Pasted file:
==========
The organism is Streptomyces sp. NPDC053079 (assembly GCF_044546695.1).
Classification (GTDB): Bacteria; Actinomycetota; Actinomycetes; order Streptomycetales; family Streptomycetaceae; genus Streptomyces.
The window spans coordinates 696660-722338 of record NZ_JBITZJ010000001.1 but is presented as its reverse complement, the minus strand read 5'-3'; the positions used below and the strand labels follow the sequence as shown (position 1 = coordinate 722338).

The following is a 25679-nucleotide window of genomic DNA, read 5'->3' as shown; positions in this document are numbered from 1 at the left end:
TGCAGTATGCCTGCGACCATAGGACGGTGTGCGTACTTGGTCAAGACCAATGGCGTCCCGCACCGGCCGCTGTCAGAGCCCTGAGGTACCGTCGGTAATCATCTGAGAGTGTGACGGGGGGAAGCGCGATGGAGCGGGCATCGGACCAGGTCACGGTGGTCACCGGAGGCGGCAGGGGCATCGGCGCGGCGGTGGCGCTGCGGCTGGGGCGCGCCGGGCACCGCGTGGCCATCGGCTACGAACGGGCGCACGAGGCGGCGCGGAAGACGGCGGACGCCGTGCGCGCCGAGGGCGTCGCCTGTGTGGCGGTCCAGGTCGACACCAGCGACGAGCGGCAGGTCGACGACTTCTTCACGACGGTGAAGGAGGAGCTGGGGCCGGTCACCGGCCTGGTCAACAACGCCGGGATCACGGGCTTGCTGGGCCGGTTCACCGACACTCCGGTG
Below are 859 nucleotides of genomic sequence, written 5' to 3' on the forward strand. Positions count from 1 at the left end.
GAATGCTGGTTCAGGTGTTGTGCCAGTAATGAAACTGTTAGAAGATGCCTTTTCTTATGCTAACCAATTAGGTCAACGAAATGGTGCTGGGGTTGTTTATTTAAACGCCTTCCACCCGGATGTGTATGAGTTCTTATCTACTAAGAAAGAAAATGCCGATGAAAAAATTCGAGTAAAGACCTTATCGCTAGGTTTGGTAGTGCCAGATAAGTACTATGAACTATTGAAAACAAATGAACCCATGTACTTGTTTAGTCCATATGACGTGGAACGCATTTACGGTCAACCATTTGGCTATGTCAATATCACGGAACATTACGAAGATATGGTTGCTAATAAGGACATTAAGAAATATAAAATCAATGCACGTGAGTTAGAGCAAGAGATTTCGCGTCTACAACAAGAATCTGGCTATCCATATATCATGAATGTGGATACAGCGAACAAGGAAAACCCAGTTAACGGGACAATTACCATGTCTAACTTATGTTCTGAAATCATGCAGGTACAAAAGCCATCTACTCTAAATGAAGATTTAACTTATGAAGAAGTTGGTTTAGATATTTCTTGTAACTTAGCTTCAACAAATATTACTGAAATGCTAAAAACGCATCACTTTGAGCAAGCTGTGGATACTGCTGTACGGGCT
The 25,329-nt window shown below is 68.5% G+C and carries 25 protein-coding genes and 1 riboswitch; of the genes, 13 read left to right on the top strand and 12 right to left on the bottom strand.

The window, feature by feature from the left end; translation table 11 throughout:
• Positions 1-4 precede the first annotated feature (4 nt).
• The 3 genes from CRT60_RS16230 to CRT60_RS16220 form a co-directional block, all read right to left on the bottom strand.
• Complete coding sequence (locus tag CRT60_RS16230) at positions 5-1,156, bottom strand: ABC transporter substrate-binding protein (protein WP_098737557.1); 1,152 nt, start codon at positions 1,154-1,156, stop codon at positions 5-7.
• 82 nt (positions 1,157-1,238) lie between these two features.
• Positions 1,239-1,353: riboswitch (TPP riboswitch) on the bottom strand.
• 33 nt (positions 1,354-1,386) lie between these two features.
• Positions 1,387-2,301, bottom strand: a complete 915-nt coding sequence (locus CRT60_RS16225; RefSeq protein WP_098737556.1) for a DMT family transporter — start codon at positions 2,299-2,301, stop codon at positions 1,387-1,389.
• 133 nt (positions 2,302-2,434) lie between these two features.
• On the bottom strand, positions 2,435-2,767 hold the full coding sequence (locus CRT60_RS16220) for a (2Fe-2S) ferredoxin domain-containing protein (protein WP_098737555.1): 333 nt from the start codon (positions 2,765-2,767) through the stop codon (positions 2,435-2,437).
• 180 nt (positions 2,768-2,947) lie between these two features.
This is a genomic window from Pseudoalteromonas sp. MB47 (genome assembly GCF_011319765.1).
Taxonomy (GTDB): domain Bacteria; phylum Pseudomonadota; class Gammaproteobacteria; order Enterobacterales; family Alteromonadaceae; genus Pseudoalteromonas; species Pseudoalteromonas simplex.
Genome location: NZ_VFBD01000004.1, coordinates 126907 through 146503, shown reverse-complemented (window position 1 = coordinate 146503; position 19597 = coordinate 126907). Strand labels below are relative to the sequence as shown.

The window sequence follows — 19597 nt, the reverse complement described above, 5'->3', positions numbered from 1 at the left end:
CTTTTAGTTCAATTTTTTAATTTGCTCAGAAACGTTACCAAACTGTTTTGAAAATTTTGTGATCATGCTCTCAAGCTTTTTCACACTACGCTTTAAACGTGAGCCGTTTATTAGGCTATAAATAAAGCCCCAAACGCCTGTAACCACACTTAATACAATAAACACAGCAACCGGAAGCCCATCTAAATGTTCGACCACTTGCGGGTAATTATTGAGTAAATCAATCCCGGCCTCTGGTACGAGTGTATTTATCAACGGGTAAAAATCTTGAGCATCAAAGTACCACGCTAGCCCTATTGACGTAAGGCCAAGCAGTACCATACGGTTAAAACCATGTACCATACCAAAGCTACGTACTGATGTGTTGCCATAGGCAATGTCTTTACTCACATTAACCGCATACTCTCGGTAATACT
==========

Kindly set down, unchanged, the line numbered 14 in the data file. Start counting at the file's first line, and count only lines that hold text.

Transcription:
• Positions 1,239-1,353: riboswitch (TPP riboswitch) on the bottom strand.